"The times is fine as I ever seen in my life. I wish I was young and strong. I wouldn't ask nobody for sistance. Tey ain't nuthin' wrong wid this year's crop as I sees. Times is fine."

Interviewer: Miss Irene Robertson Person interviewed: Callie Halsey Williamson, Biscoe, Arkansas Age: 60?

"Mother was born in Alabama during slavery. Her name was Levisa Halsey. Neither of my parents were sold. Mother was tranferred (transferred) to her young mistress. She had no children and still lived in the home with her people. Her mother, Emaline, was the cook. Master Bradford owned grandmother and grandfather both and my own father all. Mother was the oldest and only child.

"I don't know whether they was mean to all the slaves or not. Seems they were not to my folks. The old man died sometime before freedom. The young master went to get a overseer. He brought a new man to take his own place. He whooped grandma and auntie and cut grandma's long hair off with his pocket-knife.

"During that time grandpa slip up on the house top and take some boards off. Grandma would sit up in her bed and knit by moonlight through the hole. He had to put the boards back. She had to work in the field in daytime.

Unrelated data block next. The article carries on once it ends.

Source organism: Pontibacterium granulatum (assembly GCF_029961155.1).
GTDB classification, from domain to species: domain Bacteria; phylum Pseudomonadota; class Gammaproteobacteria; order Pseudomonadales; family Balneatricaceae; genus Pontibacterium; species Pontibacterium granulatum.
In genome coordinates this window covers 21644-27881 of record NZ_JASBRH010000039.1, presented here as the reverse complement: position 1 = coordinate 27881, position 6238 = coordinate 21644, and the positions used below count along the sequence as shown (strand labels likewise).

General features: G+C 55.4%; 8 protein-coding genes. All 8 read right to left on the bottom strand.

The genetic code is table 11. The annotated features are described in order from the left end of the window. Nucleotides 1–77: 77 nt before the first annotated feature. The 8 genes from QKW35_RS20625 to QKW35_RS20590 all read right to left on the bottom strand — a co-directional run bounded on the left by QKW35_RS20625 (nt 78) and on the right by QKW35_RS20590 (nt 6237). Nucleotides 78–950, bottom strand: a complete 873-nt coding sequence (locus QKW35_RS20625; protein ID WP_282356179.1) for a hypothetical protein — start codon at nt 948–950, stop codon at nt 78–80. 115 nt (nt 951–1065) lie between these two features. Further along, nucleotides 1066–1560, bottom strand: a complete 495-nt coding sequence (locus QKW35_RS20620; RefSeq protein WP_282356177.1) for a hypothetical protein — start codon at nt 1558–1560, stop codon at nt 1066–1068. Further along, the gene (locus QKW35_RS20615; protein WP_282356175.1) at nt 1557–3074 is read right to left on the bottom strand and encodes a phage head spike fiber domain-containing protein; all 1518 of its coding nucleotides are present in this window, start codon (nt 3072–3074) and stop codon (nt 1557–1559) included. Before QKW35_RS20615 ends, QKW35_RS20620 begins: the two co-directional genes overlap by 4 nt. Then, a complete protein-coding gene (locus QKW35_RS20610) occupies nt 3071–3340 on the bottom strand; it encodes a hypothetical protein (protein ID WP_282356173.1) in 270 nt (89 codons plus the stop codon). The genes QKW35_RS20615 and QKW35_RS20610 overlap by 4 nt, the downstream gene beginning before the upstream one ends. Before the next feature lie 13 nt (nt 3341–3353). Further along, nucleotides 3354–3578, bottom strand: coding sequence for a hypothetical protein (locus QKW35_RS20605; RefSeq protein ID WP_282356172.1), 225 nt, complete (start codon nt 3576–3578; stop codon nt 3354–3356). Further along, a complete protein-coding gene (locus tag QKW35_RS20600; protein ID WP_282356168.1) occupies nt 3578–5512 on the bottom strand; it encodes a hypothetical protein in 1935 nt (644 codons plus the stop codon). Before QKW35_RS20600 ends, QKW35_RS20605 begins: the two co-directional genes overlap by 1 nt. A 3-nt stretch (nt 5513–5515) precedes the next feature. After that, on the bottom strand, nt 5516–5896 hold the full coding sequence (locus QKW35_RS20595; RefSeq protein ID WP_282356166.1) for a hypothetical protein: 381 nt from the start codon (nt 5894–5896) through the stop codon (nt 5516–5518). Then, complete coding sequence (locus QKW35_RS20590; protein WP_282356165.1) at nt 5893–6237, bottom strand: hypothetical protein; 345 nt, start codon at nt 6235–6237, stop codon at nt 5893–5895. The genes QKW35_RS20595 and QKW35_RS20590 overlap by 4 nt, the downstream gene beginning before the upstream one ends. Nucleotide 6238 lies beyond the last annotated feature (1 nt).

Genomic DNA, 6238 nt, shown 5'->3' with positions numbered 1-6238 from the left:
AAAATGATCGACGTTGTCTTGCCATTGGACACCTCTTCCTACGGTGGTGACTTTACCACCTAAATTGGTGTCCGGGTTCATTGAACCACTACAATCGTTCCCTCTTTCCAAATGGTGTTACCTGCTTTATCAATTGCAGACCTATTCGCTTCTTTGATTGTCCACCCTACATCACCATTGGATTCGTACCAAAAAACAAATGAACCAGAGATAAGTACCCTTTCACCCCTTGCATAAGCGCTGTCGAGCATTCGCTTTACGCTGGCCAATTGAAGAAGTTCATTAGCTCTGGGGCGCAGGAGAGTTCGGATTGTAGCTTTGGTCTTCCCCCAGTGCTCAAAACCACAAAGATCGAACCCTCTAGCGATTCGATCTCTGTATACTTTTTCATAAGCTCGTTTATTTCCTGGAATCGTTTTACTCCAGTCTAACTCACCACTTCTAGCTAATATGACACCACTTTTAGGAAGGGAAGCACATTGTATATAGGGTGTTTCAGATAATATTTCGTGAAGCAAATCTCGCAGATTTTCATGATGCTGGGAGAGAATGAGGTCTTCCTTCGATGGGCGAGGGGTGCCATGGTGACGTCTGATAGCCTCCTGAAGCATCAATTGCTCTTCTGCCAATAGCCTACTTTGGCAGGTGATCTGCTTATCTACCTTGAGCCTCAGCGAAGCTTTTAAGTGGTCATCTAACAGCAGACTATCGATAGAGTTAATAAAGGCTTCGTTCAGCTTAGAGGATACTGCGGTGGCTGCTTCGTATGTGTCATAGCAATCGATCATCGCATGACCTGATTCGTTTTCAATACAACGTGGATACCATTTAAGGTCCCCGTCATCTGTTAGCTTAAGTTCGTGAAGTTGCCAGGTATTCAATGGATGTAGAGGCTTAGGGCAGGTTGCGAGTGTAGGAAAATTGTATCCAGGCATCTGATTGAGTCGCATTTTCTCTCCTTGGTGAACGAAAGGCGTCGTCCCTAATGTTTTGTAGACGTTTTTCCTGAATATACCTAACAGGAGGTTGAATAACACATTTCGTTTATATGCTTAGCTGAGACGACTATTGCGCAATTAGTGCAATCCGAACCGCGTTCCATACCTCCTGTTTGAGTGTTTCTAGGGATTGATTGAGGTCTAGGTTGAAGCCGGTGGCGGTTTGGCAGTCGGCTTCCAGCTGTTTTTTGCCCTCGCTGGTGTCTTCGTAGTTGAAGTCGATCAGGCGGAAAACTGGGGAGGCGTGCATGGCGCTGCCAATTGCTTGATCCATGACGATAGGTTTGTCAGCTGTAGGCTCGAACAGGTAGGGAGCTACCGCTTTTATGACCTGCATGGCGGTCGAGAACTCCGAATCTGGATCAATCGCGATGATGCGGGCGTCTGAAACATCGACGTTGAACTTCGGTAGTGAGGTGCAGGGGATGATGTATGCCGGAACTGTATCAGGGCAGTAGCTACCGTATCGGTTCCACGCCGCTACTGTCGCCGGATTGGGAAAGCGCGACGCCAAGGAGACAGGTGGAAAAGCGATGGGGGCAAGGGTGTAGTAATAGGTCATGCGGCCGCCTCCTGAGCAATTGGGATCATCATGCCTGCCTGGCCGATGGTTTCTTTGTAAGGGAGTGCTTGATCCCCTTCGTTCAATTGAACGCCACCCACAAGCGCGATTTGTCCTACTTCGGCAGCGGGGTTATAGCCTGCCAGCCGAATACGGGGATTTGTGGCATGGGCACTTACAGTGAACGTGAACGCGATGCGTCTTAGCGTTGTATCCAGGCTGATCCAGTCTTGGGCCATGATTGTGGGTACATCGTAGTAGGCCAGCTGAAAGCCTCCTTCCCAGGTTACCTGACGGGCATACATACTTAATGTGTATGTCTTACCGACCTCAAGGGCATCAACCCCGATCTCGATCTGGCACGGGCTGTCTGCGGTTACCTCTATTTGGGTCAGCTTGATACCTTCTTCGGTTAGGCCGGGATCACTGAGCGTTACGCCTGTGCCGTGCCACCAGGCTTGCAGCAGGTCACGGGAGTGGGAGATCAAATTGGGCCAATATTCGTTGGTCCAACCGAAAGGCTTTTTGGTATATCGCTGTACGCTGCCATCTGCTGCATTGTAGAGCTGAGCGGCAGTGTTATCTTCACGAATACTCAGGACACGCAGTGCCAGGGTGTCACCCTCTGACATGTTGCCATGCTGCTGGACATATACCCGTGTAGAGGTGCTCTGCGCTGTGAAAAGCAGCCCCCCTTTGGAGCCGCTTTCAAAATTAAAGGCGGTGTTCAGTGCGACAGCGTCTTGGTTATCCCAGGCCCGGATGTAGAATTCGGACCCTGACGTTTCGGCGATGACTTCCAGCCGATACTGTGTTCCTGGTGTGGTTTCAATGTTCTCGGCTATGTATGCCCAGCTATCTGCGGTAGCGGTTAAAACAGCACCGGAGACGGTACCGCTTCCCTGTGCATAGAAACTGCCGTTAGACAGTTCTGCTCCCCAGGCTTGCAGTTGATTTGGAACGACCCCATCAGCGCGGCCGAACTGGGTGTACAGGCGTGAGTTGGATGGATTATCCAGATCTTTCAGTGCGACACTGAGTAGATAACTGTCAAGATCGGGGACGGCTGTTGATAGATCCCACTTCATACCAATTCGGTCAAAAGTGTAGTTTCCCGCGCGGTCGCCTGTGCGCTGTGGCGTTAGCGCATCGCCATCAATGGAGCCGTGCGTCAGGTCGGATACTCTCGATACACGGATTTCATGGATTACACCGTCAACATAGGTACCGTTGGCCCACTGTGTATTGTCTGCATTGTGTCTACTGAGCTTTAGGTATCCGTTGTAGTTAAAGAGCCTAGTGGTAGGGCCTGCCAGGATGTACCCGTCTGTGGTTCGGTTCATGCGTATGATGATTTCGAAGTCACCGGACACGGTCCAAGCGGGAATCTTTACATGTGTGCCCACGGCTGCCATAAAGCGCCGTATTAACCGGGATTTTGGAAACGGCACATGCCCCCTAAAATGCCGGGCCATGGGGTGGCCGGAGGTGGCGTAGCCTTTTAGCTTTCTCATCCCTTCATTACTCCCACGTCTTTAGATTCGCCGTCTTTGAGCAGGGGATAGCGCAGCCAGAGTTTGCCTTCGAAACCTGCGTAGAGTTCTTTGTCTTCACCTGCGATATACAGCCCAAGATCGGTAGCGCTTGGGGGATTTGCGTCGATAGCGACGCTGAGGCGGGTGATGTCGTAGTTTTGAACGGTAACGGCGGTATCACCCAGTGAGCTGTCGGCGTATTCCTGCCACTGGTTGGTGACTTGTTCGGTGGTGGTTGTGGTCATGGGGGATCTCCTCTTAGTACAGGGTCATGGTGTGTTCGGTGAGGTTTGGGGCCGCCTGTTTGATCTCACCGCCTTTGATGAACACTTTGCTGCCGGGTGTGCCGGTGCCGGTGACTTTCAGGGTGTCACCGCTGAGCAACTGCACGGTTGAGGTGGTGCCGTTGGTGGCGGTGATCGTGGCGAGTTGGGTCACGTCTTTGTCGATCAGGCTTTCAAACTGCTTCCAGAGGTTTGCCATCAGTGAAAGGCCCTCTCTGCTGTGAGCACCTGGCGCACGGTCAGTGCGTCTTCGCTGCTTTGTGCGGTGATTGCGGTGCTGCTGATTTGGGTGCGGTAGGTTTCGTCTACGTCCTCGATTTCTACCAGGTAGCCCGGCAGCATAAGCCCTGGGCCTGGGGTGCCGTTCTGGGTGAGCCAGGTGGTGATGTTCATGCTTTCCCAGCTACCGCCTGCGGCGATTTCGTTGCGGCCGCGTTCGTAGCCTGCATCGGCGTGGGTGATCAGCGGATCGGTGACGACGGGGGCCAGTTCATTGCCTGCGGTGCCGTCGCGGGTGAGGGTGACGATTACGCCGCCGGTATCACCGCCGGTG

"During the War they were scared nearly to death of the soldiers and would run down in their master's big orchard and hide in the tall broom sage. They rode her young master on a rail and killed him. A drove of soldiers come by and stopped. They said, 'Young man, can you ride a young horse?' They gathered him and took him out and brought him in the yard. He died. They hurt him and scared him to death.

"Another train come and loaded up all the slaves and somehow when freedom come on, my folks was here at Arkadelphia. They said they lived in fear of the soldiers all the time.

"Mother said a woman come first and stuck a flag out a upstairs window and the Yankees shot the guns off and some of them made talks on freedom to the Negroes and white folks. They seen that at Arkadelphia.